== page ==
In an ironic twist, when American artists have their music played in the European Union, they are entitled to get royalties, but because there is no reciprocal agreement, the American musicians get nothing.

Senator Leahy is the Senator Pro Tempore, making him very influential.   In the line of Presidential succession, he is third, behind Vice President Kamala Harris and speaker of the House Nancy Pelosi.

The fox is in the hen house. Will they realize it in time?  With complete control, if a Performance Rights Act does not go into law, it is because old white Democrats want to screw over the female black Motown musicians who live in poverty.

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Who is Jesse Kelly?

Tonight, at 6:00 p.m. Eastern time, the final step of the transition from Rush Limbaugh takes effect.

On the Premiere Radio Network, owned by iHeart, Buck Sexton had been the host from 6:00 to 9:00 p.m. competing with Mark Levin, who works for Cumulus media.  Buck is now teamed with Clay Travis in the former Rush Limbaugh time slot on Premiere.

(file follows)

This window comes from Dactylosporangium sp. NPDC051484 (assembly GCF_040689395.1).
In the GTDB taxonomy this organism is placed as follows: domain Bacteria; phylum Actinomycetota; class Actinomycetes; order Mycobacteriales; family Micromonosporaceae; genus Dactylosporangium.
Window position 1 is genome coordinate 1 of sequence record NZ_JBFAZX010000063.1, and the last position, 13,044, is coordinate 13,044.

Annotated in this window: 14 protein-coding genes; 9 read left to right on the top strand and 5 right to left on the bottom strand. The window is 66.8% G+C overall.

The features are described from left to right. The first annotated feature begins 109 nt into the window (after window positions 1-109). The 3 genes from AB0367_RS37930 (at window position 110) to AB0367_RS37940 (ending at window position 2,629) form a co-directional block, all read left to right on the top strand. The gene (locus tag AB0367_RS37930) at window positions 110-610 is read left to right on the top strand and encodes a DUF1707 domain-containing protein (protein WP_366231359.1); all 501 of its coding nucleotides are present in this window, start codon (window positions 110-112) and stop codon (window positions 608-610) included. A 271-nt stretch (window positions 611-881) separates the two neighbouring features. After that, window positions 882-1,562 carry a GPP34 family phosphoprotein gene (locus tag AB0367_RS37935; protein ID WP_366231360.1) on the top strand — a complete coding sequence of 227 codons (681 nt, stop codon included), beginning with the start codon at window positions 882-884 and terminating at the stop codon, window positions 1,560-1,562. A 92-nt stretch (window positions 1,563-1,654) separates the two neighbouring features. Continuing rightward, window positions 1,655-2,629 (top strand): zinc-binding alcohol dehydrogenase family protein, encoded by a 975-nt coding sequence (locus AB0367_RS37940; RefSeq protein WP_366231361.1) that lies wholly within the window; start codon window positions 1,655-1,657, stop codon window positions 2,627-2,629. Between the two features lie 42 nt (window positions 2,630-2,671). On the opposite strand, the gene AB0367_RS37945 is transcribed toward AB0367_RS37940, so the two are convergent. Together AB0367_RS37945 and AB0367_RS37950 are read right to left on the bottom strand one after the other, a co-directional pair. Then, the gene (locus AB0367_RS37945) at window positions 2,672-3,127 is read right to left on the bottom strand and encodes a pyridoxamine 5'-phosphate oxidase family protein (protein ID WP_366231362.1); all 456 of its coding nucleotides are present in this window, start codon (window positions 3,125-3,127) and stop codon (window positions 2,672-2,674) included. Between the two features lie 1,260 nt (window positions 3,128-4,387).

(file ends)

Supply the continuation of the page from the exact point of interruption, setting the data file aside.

That left a hole that needed to be filled, although Joe Pags already has a show on Premiere. They could have just combined the two audiences, but that’s why you have a VP of programming to justify doing their work.

Jesse Kelly is another podcaster (like Dan Bongino) who sees over the air radio as an opportunity, while other syndicated conservative talk show hosts have done the opposite.

Jesse Kelly has been doing a local show on iHeart-owned KPRC in Houston Texas since 2018.  He is also written some stories for the the Federalist an online Conservative magazine.

His main claim to fame is he ran twice for the US House in Arizona in the same year (2012) and did not win either time.   The first time, he ran in a special election to replace Gabby Giffords, who was shot in 2011.  Jesse Kelly won the primary, but lost against the Democrat.  He then decided to enter the primary for the redrawn second district, but withdrew prior to the primary.  He has since relocated to Texas.

Jesse Kelly is an Iraq war veteran.  In November 2018, he was “permanently” banned from Twitter without explanation and reinstated the next day.

Since many AM stations have to reduce power at sunset, a syndicated show from 6-9 PM ET is not going to have much of an audience in the winter, but it’s the middle of summer so he has a few months to prove himself.  The ability to stream programming, in the proliferation of FM translators might help the show have a year-round audience.



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Pratt on Texas got the Cancel Culture axe

You probably have not heard of Robert Pratt unless you live in Texas. He took over the time position on several stations that were previously held by Michael Reagan. That’s how long he’s been on the air.